However, over time, Murano struggled to keep control of its secrets. Despite the threat of death, glassmakers did leave the island and took their craft and trade secrets abroad. While Murano’s glassmakers often revived old styles that had been forgotten in attempts to generate new interest, Murano glass’s rarity began to fade from the 18th century onwards. Combined with the decline of Venice as a global power and the ultimate end of the Venetian Republic, the region’s significance gradually fell.

Modern artefacts
Even today, glass remains an incredibly important asset to both Venice and Murano, with the glassmakers operating on the island still attracting tourists with demonstrations of their skill and the stunning variety of pieces that are available to buy. One of the most popular demonstrations is the sculpting of a prancing horse: in a seemingly impossibly small number of moves, a skilled artisan can craft such a horse in less than 90 seconds. The speed is born out of necessity, however; glassmakers have to work fast while the material is hot and malleable.

Speaking to Business Destinations, Luciano Gambaro, President of Consorzio Promovetro, said the entire Murano community is still involved in the traditional glass manufacturing process through a variety of factories and institutions: “In Murano there is also one of the most important glass museums in the world, one of the few schools of glass of Italy, and… an internationally known institution in the Stazione Sperimentale del Vetro [experimental glass station], where chemical and physical research is done on glass for customers from all over the world. People of the island say that it is glass that runs through their veins, not blood.”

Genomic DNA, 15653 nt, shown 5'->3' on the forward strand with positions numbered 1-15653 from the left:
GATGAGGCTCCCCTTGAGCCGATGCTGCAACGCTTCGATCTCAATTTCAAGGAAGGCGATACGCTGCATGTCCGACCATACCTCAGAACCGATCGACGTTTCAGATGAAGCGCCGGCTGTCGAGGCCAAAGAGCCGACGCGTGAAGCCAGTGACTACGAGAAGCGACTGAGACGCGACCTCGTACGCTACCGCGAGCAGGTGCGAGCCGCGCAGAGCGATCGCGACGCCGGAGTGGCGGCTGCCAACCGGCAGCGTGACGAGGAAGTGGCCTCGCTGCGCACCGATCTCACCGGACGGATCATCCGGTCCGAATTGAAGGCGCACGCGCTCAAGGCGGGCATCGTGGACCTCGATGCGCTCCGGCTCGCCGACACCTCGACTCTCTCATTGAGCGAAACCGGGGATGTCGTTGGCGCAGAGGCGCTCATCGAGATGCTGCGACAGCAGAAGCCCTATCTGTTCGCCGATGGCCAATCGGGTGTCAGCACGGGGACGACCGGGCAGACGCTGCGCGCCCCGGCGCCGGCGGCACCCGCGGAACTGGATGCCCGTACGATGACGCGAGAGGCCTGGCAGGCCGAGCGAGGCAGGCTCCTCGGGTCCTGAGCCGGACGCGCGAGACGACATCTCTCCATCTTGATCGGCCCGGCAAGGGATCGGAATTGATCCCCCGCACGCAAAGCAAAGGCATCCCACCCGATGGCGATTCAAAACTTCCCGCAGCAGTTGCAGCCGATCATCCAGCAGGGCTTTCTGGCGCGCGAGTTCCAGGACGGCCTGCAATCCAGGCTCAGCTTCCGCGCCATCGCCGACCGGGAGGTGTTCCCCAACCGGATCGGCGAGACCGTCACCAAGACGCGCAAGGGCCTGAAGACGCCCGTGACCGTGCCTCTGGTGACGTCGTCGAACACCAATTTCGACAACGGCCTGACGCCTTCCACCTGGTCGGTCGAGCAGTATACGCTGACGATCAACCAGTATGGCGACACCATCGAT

Consorzio Promovetro was founded in 1985 as a consortium tasked with the protection and promotion of Murano glass. Its members include Confartigianato Venezia, Confindustria Venezia and around 50 glassmakers on the island. The organisation exists to promote Murano glass through exhibitions, meetings and appearances at national and international trade fairs. The group even owns a transportable kiln so they can take glassmaking demonstrations on the road. However, more recently, its role has included protecting the wider industry as well.

Glassmakers have to work fast while the material is hot and malleable

The sincerest form of flattery
In 2001, Consorzio Promovetro was entrusted with the national and international promotion of the Vetro Artistico Murano trademark. Originally created in 1994, Vetro Artistico Murano acts as a proof of origin to people buying glass products from the island, in person or online. It’s a necessary precaution, since cheap knock-offs have flooded both the international market and local shop fronts.